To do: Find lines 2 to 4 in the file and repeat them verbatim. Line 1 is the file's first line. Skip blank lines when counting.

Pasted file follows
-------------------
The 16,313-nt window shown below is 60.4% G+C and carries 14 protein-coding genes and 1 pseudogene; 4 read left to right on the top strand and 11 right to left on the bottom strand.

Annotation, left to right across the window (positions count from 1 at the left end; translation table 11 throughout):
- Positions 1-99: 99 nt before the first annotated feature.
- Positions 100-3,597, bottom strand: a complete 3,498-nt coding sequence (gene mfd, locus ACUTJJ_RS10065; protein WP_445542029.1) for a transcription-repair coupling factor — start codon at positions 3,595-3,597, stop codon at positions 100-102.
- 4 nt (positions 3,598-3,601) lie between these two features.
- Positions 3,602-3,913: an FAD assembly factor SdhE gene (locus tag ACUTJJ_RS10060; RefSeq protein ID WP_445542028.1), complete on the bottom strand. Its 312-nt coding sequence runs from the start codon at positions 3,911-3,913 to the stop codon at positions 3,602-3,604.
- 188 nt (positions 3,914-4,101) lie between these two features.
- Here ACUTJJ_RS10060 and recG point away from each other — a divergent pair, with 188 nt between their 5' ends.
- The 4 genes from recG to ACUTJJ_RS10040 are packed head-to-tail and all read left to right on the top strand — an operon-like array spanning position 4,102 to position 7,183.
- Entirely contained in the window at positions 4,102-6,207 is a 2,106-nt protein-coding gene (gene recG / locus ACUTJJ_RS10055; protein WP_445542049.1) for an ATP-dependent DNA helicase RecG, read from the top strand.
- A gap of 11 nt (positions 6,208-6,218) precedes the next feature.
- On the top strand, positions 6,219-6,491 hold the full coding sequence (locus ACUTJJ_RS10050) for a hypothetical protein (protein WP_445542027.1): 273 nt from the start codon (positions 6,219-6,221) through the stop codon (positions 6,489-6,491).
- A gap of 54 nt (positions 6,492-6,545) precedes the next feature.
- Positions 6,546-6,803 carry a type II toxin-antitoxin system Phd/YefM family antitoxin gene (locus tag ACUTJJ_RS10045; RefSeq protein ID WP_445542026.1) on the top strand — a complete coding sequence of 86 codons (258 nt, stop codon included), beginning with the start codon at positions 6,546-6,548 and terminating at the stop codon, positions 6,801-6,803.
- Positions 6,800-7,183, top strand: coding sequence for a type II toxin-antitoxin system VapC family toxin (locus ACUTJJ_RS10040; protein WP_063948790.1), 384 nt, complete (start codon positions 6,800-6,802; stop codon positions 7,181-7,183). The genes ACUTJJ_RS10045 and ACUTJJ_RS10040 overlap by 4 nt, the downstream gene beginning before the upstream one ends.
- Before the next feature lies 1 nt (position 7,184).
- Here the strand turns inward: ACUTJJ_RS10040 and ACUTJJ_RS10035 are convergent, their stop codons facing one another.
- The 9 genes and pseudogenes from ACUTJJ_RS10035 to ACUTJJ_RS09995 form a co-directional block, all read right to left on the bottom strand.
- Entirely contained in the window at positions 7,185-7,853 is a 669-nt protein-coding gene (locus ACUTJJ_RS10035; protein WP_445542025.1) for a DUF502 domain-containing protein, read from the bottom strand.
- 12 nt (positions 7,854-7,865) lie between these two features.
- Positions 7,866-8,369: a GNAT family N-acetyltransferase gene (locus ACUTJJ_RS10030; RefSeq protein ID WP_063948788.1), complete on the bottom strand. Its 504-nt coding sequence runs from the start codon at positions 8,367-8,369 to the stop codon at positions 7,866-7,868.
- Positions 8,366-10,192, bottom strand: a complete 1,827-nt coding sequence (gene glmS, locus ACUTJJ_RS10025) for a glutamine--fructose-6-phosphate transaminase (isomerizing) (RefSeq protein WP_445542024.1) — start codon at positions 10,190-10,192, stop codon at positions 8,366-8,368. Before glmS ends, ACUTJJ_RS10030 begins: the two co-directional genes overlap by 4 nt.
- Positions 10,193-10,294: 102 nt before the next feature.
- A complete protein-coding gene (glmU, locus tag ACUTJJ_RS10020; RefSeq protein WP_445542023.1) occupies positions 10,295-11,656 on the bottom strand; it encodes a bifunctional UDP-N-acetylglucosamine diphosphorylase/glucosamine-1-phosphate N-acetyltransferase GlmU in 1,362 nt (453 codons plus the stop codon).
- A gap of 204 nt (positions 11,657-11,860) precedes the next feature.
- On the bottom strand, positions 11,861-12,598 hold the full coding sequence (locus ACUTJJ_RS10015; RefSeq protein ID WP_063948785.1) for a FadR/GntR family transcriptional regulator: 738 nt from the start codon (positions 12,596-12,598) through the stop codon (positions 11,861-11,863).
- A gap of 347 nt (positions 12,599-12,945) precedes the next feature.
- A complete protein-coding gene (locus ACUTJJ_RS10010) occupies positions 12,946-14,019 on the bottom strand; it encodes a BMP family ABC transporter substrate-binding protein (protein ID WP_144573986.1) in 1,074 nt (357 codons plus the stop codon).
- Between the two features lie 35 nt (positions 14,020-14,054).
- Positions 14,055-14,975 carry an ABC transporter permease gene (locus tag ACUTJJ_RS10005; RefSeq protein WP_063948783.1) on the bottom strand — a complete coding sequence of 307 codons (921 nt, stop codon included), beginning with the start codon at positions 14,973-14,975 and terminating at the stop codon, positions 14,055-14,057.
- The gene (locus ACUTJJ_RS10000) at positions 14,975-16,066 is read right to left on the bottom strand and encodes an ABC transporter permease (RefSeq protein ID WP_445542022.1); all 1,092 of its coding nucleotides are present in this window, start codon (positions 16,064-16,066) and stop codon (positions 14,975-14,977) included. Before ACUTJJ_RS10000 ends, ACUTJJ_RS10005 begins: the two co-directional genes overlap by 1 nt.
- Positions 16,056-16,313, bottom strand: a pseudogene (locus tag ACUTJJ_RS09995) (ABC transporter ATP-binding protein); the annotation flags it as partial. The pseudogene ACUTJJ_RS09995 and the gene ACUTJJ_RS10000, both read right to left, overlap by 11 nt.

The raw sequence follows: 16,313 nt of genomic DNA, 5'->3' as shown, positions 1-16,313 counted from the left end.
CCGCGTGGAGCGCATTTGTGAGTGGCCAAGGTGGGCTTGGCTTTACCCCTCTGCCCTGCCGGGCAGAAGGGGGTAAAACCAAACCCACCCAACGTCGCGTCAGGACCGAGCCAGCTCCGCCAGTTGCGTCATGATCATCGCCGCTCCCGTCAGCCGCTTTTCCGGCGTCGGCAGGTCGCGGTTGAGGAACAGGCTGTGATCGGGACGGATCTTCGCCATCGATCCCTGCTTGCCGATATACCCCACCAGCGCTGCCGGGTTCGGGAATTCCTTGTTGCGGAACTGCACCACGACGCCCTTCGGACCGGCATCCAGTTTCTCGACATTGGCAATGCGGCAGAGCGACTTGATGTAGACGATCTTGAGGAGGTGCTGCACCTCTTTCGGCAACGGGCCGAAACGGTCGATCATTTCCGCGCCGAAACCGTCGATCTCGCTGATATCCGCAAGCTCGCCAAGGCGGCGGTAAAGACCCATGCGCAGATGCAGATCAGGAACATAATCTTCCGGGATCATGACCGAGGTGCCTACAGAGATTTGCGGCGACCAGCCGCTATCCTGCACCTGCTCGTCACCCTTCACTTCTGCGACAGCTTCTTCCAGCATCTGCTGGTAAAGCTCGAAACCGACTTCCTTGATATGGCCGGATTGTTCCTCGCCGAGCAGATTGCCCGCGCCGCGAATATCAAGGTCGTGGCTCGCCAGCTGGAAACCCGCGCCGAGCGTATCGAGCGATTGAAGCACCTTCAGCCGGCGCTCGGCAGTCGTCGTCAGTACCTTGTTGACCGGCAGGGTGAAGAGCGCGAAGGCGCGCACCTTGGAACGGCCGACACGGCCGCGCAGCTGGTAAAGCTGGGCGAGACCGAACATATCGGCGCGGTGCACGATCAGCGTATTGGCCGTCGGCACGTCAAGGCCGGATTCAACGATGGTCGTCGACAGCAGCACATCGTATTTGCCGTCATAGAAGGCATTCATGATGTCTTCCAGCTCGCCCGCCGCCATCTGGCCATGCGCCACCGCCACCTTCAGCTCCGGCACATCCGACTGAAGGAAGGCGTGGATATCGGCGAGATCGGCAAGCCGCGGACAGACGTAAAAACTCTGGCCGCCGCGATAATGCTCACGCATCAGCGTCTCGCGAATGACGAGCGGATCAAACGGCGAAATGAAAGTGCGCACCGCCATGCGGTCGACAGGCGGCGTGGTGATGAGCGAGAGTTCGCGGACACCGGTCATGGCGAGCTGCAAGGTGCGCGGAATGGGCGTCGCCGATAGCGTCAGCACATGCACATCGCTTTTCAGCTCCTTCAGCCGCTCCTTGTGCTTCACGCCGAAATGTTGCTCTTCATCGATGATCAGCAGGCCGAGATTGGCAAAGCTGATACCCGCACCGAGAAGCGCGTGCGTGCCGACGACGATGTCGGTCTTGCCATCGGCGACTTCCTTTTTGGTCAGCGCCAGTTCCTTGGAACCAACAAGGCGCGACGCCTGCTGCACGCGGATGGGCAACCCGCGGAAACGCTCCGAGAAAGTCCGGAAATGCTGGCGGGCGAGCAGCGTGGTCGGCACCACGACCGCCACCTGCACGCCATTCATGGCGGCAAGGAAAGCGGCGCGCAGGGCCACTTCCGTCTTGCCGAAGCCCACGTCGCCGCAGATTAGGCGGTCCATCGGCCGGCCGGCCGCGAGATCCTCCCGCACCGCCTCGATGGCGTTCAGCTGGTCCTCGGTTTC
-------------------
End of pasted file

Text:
Annotation, left to right across the window (positions count from 1 at the left end; translation table 11 throughout):
- Positions 1-99: 99 nt before the first annotated feature.
- Positions 100-3,597, bottom strand: a complete 3,498-nt coding sequence (gene mfd, locus ACUTJJ_RS10065; protein WP_445542029.1) for a transcription-repair coupling factor — start codon at positions 3,595-3,597, stop codon at positions 100-102.